Endovascular procedures are minimally invasive techniques that can be applied to neurological problems. The ability to minimize open surgeries can provide some patients with similar outcomes while reducing post-procedure pain and decreasing healing time.
Ischemic stroke is the most common form of stroke, and it occurs when there is a blockage in the blood vessels of the brain. When a stroke is diagnosed promptly, there are more options available to potentially reduce the risk of long-term disability and reverse the effects of the stroke. One technique involves the administration of thrombolytic agents to dissolve the clot. The clot-dissolving agents are injected at the site of the clot. When the procedure is successful, blood flow is restored to the affected region of the brain. Thrombolytic agents carry the risk of bleeding and must be administered within a few hours after the symptoms of stroke begin; otherwise the procedure may not be effective.
Aneurysms occur when there is a weakened area in a blood vessel within the brain. The pressure of the blood flowing past the weakened area causes the blood vessel to balloon out in the affected area. In some instances, an aneurysm is found before it ruptures and the opportunity for treatment is greatly increased. When an aneurysm is deemed high-risk for rupture and is in an area that is accessible via endovascular techniques, the aneurysm may be treated with coiling. Endovascular coiling involves threading a coil up to the aneurysm from the groin area. The coil is inserted into the weakened area to prevent blood from flowing into that portion of the blood vessel. When successful, the weakened area is essentially blocked from receiving blood flow, thereby stopping the risk of aneurysm rupture in that area.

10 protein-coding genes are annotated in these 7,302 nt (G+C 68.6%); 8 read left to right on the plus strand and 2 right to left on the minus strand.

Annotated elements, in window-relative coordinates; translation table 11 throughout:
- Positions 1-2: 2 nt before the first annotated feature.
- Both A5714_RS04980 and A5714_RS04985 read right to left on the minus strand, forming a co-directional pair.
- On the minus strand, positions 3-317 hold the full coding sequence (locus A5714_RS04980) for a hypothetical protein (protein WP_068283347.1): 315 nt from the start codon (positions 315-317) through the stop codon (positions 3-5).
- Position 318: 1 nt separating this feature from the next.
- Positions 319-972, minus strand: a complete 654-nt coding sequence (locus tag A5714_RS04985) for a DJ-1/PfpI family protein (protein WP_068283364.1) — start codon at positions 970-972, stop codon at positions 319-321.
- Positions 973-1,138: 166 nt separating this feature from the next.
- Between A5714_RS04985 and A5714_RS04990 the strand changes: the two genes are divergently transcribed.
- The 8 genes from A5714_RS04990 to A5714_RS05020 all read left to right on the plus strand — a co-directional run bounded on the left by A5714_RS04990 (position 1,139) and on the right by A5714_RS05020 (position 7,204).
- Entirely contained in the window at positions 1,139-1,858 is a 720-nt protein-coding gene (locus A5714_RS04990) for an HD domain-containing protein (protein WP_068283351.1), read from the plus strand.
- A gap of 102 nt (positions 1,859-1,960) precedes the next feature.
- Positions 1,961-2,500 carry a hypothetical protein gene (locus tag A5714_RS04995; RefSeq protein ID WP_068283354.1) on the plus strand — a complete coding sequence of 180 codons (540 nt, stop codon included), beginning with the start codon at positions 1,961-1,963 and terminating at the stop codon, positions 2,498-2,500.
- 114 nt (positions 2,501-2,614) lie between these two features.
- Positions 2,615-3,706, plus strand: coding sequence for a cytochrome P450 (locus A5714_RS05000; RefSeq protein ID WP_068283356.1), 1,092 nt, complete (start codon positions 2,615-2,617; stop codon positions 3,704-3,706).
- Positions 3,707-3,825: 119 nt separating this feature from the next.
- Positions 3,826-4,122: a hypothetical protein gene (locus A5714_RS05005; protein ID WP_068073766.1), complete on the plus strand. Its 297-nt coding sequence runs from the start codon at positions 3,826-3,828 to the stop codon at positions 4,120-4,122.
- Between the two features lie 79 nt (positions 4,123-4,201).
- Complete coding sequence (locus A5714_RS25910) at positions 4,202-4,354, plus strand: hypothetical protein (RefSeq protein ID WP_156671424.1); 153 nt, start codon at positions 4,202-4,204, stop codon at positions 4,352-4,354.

Techniques similar to those used to help diagnose and treat cardiovascular problems are also used in neurosurgery. A cerebral angiography is a diagnostic test that is used to observe blood flow within the brain. The test can reveal blockages or areas where blood flow is reduced due to narrowing of blood vessels. If a problem is detected, one of several endovascular procedures might be an option for treatment. When stenosis (narrowing) is detected in the carotid artery, angioplasty may be done to restore normal blood flow to the brain. Much like similar procedures, a small balloon can be guided to the area of stenosis and used to widen the area. Typically a stent is also placed to prevent the area from narrowing again.
Several endovascular procedures can be used to treat some of the most challenging neurological problems. The opportunity to have a minimally invasive procedure can reduce risks associated with a traditional open procedure and speed recovery. Contact a doctor to learn more about endovascular neurology.